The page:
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Your condition. Your family's concern

How to talk about your condition, so that everyone gets the support they need

Your family may be dealing with their own worries

There are many understandable and fair reasons why you may not want to talk about your condition, but you have probably realised that your family is also looking for answers. Most families are eager to do whatever they can to help you. But they also may be experiencing their own feelings of fear, helplessness, confusion or sadness. In so many ways, your family’s shock and potentially unpredictable reactions could even mirror the way you felt when you got the news.

Involving your family

Who should you tell about your diagnosis? Start by deciding whom you want to tell and what you hope to get from them in terms of support.
Here are a few things to consider as you prepare to have these conversations:
  • Choose a quiet, comfortable time and place.
  • Start with the good news: DVT is treatable and you have a plan.
  • Be honest about the seriousness of the disease, but try to not scare them.
  • Have realistic expectations. People may react strongly or not know how to be supportive just yet.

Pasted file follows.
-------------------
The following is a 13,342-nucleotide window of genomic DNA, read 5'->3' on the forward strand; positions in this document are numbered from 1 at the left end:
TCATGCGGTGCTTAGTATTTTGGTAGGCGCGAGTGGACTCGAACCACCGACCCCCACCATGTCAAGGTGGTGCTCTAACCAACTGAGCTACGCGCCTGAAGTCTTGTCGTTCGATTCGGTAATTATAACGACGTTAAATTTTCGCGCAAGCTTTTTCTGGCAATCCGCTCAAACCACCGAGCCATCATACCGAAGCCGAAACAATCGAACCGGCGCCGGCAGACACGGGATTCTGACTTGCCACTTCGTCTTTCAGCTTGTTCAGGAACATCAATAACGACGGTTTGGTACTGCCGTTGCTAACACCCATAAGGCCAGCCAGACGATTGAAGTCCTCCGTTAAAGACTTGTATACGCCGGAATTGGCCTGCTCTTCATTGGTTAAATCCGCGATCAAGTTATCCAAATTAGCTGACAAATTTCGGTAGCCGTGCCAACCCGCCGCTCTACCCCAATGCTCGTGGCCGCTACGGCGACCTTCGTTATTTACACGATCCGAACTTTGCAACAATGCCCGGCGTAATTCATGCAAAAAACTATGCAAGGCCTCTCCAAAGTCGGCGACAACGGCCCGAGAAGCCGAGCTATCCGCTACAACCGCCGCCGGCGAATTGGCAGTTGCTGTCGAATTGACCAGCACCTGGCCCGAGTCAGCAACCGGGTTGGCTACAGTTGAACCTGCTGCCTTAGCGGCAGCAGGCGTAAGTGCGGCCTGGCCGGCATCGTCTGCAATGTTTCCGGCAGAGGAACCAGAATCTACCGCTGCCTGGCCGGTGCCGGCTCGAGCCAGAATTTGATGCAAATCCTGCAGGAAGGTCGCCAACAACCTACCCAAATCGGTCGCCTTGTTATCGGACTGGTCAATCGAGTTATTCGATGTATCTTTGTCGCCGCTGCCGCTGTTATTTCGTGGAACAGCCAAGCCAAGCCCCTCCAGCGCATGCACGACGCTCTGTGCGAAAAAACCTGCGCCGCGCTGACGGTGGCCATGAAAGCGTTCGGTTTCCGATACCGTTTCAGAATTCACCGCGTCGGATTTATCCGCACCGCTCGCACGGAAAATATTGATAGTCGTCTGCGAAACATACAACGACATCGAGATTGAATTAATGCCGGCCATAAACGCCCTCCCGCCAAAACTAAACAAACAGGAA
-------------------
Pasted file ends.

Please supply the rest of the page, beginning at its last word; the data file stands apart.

• Be sure to pause and let the other person ask questions.
  • Be specific about how you are feeling and let them know how they can be supportive. 
  • Share resources with them, from websites to doctor contact details and printouts, so they can find out more on their own.
  • If people offer help, by giving them a role, they will feel like they are making a difference, and you might get some relief too. 
  • Consider asking someone to join you for your doctor’s visits. They can help you keep track of all the details and even ask questions themselves.

Your concern about your friends’ and family’s feelings is understandable, but don’t forget to put yourself and your emotional needs first. For more information about how to get the support you need, read this.


UK/IE/MAT- 72249. April 2024